Persecution may be a foreign experience for most of us, but it has been the norm for most Christians throughout church history. In a culture that seems increasingly hostile to the biblical worldview, we should not fear or panic. We can find the joy, comfort, and courage that God has provided for us in His Word. This series, first published in October, 2015, works to that end. —ed.
In its practice of religious pluralism, the Western world tends to remain quiet about religion. Rarely will you hear the public media discuss Buddhism, Hinduism, Scientology, Mormonism, or Jehovah’s Witnesses. When you do, the media uses muted tones and carefully crafted statements to avoid offending followers of those religions.
However, when it comes to Christianity, it seems the editorial rulebook goes out the window. Other religions might be scoffed at or questioned, but no other organized faith suffers as much public mockery, derision, and scorn as Christianity.
In fact, while other religions have succeeded in improving the world’s perception of their faith—the normalization of Mormonism through its “I am a Mormon” ads, and the liberalization of Catholicism by the current pope—the public opinion and influence of evangelical Christianity has steadily declined for years.
But that opposition shouldn’t take us by surprise. The evening before His arrest, Christ warned His disciples about the response they should expect from the unbelieving world:
If the world hates you, you know that it has hated Me before it hated you. If you were of the world, the world would love its own; but because you are not of the world, but I chose you out of the world, because of this the world hates you. (John 15:18-19)
The natural result of being an outsider to the world is persecution. In the words of Paul, our life and doctrine is the aroma of death to unbelievers (2 Corinthians 2:15-16), and the world responds to our stench with extreme prejudice. Persecution, then, should be a source of encouragement and joy as we follow in the footsteps of our Savior.
Being in the world and not of it brings persecution, but it also has gospel implications. It’s true there is a spiritual divide that separates us from the unsaved world. But we cannot be faithful ambassadors for God or heralds of His gospel if we create a physical chasm.
As we saw last time, godly living is divinely intended to serve as a rebuke to sinners. But there’s more to God’s design than just holding to a higher moral standard. Our pursuit of holiness ought to reveal the light of the gospel to men and women blinded by their sin.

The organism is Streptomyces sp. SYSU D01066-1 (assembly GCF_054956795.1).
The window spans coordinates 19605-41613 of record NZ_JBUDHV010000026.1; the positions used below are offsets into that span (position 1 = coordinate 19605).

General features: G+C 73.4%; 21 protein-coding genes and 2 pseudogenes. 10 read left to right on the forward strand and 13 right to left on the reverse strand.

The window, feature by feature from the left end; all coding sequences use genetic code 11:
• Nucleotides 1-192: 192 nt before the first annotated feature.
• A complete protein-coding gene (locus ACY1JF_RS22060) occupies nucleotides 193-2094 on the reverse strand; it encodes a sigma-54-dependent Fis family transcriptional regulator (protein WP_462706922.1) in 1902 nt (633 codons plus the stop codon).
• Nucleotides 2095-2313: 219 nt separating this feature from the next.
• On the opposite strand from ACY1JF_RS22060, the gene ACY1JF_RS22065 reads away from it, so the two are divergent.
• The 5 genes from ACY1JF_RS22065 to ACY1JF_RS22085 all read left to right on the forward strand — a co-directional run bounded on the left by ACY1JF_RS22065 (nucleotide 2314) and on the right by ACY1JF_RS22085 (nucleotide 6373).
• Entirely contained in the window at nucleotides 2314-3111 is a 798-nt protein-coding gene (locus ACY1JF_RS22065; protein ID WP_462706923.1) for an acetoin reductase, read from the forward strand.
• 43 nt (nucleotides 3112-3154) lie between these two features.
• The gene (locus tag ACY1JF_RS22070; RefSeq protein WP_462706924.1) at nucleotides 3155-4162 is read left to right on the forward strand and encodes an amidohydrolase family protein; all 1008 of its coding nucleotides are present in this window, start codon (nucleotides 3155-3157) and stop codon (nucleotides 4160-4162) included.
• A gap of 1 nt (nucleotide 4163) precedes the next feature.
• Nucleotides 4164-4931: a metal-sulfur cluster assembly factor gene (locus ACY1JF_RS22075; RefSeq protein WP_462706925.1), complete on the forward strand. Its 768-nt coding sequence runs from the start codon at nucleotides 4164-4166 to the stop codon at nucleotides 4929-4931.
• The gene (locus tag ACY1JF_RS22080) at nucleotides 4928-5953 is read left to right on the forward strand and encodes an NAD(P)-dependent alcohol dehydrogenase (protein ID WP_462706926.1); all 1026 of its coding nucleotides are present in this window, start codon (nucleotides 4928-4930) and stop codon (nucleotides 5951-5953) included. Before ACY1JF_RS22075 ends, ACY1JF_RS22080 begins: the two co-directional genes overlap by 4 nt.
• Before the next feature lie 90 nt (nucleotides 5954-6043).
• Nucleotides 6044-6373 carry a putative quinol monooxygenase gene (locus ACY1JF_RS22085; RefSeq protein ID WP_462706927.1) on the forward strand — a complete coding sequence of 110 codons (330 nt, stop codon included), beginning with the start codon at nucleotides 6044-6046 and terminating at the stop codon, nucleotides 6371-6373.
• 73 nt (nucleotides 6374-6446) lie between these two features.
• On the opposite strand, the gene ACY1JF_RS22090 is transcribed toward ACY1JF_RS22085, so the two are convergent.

In his book The Upper Room, John MacArthur describes how the testimony of your life must point others to the truth of God’s Word:
We cannot hide from the world what Scripture says and expect unbelievers to sense that they are indicted. We’re not supposed to retreat to our churches and proclaim the gospel there but never take the message to the world. It should not be necessary for people to come into our church to hear the truth of God’s Word, to be exposed to the gospel, or even to discover that we are followers of Christ. Our lives in the world should show it. Jesus says in Matthew 5:14 that we should be like a city that can be seen for miles because it is set on a hill. In the next verse He says that believers are like a lamp that should not be put under a basket but rather should be set on a lampstand so that it can light the entire house. Our faith should be visible to the world, not hidden away in a Sunday-school room, only to be brought out for an hour or two on Sunday.
We stand out from the world because Jesus has chosen us. In John 15:19 He tells His disciples, “I chose you out of the world.” The verb in that statement is in the Greek middle voice, which gives it a reflexive meaning. Jesus is literally saying, “I chose you for myself.” He has chosen us to be different. We are called not only to learn the Word of God and hide it in our hearts, but also to proclaim it to the ends of the earth, to live it out before a watching world, and thereby to be a living rebuke to those in love with sin. That is always costly.  John MacArthur, The Upper Room (The Woodlands, TX: Kress Biblical Resources, 2014) 201-202.
Your integrity—or lack thereof—is perhaps the loudest, clearest testimony to the true nature of your heart. You can say you believe anything, but the watching world knows whether it’s true by how you live. This society is adept at spotting hypocrisy, and eager to find it in our midst.
Being in the world but not of it means we need to be living, breathing testimonies to God’s transforming work through His Word. There needs to be a noticeable difference between us and the hell-bent world—one that draws sinners to the light of His Word.
But that’s not possible if we aren’t actually in the world. Too many believers allow their spiritual separation from the world to justify creating a physical barrier, withdrawing from society completely. But in the process of shutting out the influences of a wicked culture, zealous Christians forfeit their opportunities to be salt and light in that culture.
That kind of pious stiff arm won’t bring anyone to a saving knowledge of Jesus Christ. Furthermore, total separation from the world isn’t an accurate portrayal of our Lord, who crossed a much wider spiritual chasm to die on our behalf. In light of Christ’s example, we must be willing to reach out to sinners with the good news of His life and sacrificial death.
However, too great a separation isn’t the only pitfall for believers when it comes to being in the world but not of it. While many Christians cut off avenues of gospel ministry by pulling away from the world, many others tarnish the testimony of the gospel through their careless dalliances with the world.
In the days ahead we’ll consider how to be in the world without succumbing to its corrupting influence.
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